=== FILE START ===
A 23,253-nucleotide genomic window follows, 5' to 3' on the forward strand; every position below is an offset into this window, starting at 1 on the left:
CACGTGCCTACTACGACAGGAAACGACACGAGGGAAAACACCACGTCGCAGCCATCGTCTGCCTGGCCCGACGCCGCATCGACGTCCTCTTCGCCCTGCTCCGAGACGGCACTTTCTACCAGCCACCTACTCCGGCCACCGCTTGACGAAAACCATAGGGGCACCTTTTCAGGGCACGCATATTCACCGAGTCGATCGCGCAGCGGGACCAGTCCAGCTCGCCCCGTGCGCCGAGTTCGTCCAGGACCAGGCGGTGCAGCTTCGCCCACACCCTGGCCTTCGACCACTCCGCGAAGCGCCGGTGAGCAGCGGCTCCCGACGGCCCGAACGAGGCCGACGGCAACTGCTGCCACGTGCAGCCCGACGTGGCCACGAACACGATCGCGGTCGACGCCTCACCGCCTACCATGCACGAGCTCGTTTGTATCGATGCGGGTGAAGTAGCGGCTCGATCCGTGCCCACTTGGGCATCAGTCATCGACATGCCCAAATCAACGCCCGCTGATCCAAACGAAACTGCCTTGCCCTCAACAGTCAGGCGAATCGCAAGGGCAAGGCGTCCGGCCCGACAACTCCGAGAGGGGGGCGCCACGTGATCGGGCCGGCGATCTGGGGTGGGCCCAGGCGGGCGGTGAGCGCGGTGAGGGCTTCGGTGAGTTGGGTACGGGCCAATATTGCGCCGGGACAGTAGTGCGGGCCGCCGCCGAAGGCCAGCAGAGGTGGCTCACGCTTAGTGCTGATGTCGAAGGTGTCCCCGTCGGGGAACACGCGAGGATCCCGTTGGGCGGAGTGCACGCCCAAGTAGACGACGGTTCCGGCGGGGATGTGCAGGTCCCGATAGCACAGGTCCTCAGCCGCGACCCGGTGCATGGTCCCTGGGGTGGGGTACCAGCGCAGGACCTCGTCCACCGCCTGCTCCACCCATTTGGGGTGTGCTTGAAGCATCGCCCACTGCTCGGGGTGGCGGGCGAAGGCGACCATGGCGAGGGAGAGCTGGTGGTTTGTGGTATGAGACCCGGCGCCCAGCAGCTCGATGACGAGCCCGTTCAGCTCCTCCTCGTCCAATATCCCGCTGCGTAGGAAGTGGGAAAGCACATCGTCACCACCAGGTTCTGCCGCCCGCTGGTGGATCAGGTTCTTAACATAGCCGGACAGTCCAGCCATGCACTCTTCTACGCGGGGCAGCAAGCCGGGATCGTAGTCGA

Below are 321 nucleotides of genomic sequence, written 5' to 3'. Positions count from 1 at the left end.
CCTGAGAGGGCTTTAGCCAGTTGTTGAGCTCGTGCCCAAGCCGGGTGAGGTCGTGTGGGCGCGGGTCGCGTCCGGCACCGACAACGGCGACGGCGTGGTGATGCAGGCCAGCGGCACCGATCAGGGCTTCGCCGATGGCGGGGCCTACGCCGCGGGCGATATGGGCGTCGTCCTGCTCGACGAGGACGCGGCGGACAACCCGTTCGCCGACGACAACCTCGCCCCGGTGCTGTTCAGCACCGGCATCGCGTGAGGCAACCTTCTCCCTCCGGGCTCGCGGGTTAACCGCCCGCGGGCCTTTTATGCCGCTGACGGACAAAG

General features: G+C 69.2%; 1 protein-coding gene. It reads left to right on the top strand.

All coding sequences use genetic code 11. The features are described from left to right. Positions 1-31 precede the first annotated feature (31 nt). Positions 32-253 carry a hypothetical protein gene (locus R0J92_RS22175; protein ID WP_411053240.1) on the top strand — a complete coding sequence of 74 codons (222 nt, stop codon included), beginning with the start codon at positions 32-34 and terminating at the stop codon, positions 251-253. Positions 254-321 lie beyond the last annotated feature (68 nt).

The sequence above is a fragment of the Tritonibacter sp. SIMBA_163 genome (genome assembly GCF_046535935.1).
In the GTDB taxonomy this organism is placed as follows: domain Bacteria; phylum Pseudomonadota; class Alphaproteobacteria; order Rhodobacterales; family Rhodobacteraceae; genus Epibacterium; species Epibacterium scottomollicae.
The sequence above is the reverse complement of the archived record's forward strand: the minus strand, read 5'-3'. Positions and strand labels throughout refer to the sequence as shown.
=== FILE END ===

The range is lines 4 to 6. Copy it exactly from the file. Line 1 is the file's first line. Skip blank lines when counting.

CCTGAGAGGGCTTTAGCCAGTTGTTGAGCTCGTGCCCAAGCCGGGTGAGGTCGTGTGGGCGCGGGTCGCGTCCGGCACCGACAACGGCGACGGCGTGGTGATGCAGGCCAGCGGCACCGATCAGGGCTTCGCCGATGGCGGGGCCTACGCCGCGGGCGATATGGGCGTCGTCCTGCTCGACGAGGACGCGGCGGACAACCCGTTCGCCGACGACAACCTCGCCCCGGTGCTGTTCAGCACCGGCATCGCGTGAGGCAACCTTCTCCCTCCGGGCTCGCGGGTTAACCGCCCGCGGGCCTTTTATGCCGCTGACGGACAAAG

General features: G+C 69.2%; 1 protein-coding gene. It reads left to right on the top strand.

All coding sequences use genetic code 11. The features are described from left to right. Positions 1-31 precede the first annotated feature (31 nt). Positions 32-253 carry a hypothetical protein gene (locus R0J92_RS22175; protein ID WP_411053240.1) on the top strand — a complete coding sequence of 74 codons (222 nt, stop codon included), beginning with the start codon at positions 32-34 and terminating at the stop codon, positions 251-253. Positions 254-321 lie beyond the last annotated feature (68 nt).